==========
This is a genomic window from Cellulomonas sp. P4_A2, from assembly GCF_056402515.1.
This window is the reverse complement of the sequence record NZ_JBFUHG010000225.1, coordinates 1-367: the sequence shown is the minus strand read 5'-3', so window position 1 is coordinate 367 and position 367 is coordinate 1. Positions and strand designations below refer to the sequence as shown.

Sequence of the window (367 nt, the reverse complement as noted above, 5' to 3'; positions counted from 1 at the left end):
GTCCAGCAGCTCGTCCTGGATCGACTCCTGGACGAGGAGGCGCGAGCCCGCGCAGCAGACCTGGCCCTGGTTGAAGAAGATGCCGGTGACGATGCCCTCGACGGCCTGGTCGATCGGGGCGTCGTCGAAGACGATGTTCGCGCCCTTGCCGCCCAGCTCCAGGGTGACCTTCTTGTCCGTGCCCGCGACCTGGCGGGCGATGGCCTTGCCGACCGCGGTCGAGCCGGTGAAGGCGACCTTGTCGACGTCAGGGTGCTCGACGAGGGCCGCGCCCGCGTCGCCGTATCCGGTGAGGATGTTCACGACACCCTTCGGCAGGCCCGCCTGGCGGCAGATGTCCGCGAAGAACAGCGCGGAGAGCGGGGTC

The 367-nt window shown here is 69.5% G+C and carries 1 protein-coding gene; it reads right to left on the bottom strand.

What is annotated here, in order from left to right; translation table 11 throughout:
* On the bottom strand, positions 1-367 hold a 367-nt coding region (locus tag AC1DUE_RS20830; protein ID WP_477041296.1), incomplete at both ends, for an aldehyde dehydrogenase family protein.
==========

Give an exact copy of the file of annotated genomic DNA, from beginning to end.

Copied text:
This is a genomic window from Cellulomonas sp. P4_A2, from assembly GCF_056402515.1.
This window is the reverse complement of the sequence record NZ_JBFUHG010000225.1, coordinates 1-367: the sequence shown is the minus strand read 5'-3', so window position 1 is coordinate 367 and position 367 is coordinate 1. Positions and strand designations below refer to the sequence as shown.

Sequence of the window (367 nt, the reverse complement as noted above, 5' to 3'; positions counted from 1 at the left end):
GTCCAGCAGCTCGTCCTGGATCGACTCCTGGACGAGGAGGCGCGAGCCCGCGCAGCAGACCTGGCCCTGGTTGAAGAAGATGCCGGTGACGATGCCCTCGACGGCCTGGTCGATCGGGGCGTCGTCGAAGACGATGTTCGCGCCCTTGCCGCCCAGCTCCAGGGTGACCTTCTTGTCCGTGCCCGCGACCTGGCGGGCGATGGCCTTGCCGACCGCGGTCGAGCCGGTGAAGGCGACCTTGTCGACGTCAGGGTGCTCGACGAGGGCCGCGCCCGCGTCGCCGTATCCGGTGAGGATGTTCACGACACCCTTCGGCAGGCCCGCCTGGCGGCAGATGTCCGCGAAGAACAGCGCGGAGAGCGGGGTC

The 367-nt window shown here is 69.5% G+C and carries 1 protein-coding gene; it reads right to left on the bottom strand.

What is annotated here, in order from left to right; translation table 11 throughout:
* On the bottom strand, positions 1-367 hold a 367-nt coding region (locus tag AC1DUE_RS20830; protein ID WP_477041296.1), incomplete at both ends, for an aldehyde dehydrogenase family protein.